2) Republicans like to say EEEEEVIL liberals want to tell your daughters it’s okay to have sex someday – so it’s a nice bit of divisive propaganda “See, we defend traditional values like making sure sex has possibly deadly consequences, while liberals want to encourage licentiousness!”

  7. 7
    LongHairedWeirdo says:

    @Karen: HPV is contagious. If a guy never gets it, he can’t spread it.

    I’m not sure if doctors would advise it, but it strikes me as a good way of providing herd immunity.

  8. 8
    Nicole says:

    @zeecube: Truth. This mom of a six-year-old boy is making sure he gets vaccinated against it when the time comes. I know he can’t get cervical cancer himself, but I would just as soon him not be responsible for anyone else developing it.

  9. 9
    Karen says:

    When this vaccination first came out doctors were told NOT to give it to males that the side effects could be life threatening; later the doctors who received money from drug company said that the number of males injured wasn’t as large group as claims. Now it is be recommended.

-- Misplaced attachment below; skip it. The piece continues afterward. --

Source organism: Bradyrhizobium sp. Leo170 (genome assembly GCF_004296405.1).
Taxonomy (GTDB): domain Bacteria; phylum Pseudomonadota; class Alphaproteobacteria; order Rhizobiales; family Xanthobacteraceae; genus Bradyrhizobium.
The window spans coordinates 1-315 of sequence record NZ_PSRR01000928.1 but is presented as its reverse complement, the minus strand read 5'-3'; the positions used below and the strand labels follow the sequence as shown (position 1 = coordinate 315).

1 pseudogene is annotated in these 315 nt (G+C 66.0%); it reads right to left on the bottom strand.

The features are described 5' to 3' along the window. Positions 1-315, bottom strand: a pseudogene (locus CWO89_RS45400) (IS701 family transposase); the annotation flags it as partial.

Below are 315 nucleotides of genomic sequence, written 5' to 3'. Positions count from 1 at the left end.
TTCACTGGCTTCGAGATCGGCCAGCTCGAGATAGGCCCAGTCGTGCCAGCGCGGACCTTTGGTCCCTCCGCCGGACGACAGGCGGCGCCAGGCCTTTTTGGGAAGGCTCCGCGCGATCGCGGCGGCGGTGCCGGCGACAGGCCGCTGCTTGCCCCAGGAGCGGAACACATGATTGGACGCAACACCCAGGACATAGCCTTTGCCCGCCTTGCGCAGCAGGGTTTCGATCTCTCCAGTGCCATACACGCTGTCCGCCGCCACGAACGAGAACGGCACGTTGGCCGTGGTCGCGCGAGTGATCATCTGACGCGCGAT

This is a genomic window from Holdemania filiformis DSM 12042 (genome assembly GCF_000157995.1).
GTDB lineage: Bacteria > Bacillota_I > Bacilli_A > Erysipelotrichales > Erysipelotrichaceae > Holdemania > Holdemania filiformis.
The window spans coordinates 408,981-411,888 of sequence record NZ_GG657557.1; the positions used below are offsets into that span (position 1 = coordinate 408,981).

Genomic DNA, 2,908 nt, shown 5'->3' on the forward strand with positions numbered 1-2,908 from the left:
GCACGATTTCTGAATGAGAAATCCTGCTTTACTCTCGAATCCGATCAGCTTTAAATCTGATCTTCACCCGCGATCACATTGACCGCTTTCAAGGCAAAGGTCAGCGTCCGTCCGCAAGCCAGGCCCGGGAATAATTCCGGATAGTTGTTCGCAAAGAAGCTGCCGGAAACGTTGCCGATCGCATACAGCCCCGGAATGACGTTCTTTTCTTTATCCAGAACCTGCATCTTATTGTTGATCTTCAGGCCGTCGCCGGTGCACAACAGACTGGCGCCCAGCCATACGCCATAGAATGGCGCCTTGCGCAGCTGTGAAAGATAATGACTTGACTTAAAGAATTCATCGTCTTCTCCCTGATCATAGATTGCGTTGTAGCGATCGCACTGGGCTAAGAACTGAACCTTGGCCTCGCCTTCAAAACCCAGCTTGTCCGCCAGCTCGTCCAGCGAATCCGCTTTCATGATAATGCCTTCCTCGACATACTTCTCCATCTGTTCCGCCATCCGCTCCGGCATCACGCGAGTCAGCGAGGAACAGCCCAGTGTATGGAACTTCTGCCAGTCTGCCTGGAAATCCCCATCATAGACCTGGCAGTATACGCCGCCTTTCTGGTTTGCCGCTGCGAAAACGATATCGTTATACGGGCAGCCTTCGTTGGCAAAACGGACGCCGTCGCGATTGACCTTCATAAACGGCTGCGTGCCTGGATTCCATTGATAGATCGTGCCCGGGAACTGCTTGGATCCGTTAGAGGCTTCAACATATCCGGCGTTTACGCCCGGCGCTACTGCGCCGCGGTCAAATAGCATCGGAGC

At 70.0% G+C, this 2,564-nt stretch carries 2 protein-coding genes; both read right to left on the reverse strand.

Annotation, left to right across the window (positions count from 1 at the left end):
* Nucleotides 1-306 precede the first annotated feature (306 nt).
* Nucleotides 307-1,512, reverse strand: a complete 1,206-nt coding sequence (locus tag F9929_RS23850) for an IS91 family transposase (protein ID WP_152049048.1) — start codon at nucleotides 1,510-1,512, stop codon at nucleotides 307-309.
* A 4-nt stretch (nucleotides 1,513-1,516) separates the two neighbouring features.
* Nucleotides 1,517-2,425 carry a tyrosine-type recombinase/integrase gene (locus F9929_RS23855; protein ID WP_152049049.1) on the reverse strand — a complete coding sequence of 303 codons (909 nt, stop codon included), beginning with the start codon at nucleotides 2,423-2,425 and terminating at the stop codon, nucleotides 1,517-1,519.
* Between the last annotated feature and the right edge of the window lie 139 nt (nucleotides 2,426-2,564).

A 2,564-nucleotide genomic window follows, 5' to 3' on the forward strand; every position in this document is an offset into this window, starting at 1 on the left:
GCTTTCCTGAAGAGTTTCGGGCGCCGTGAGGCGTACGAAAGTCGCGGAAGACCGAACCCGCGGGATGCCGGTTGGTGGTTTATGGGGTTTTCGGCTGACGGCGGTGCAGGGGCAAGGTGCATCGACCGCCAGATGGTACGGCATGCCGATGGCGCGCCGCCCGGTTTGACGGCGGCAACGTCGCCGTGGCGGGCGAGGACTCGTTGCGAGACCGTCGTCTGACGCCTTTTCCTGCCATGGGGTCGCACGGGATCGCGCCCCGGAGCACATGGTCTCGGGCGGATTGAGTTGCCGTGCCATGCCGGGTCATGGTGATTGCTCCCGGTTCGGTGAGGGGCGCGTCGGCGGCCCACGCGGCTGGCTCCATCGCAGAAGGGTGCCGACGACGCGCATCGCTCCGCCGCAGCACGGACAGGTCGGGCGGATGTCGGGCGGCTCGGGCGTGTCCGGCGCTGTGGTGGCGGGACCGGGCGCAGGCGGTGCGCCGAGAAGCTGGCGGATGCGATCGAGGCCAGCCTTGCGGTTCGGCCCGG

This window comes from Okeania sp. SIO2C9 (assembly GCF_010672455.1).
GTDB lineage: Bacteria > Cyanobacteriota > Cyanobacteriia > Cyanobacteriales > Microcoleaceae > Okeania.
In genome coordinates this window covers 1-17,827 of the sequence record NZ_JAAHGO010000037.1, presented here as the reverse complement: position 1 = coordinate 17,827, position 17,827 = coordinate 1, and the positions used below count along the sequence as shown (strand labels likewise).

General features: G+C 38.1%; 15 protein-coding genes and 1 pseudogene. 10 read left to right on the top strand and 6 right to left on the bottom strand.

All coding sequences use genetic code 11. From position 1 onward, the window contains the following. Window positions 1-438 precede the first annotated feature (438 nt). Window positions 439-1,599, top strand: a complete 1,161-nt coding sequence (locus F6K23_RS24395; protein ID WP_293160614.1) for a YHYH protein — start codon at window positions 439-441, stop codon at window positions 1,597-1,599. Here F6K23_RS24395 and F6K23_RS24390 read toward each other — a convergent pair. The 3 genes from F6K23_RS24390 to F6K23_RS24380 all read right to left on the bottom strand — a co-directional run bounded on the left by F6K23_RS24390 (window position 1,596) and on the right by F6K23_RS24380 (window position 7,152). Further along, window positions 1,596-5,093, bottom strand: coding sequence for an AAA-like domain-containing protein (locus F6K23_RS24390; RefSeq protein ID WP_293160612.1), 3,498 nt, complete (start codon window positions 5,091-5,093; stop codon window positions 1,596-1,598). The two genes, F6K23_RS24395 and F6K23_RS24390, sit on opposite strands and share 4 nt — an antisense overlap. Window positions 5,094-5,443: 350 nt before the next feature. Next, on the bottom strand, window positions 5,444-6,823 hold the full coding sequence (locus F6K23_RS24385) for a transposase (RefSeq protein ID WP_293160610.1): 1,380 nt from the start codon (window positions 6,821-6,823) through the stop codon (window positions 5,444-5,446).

When my children were little, getting vaccinated almost killed them; my calm doctor went on rant. He believed that vaccinations should be one at a time and spread out, that there should be a way of testing to see if there were adverse reactions. This was over 30 years ago, back; then he said that nothing good will come from the vaccination schedules being set up by drug companies not independent doctors who received no money from said drug companies. The number of vaccinations required for my children was minute compared to what is not recommended; also vaccinations are given in “groups” so if your child ends up in ER there is no way of telling just what put them there.

  10. 10
    Villago Delenda Est says:


  11. 11
    Edith says:

    @Karen: HPV is also responsible for an increasing percentage of oral cancers, especially in men, as the popularity of oral sex has increased. It’s never been tested for prevention of oral cancer, which is why it’s not an official recommendation, but public health officials have communicated less formally that they think it’s a good idea

  12. 12
    opiejeanne says:

    Casual sex! The horror!

  13. 13
    JCJ says: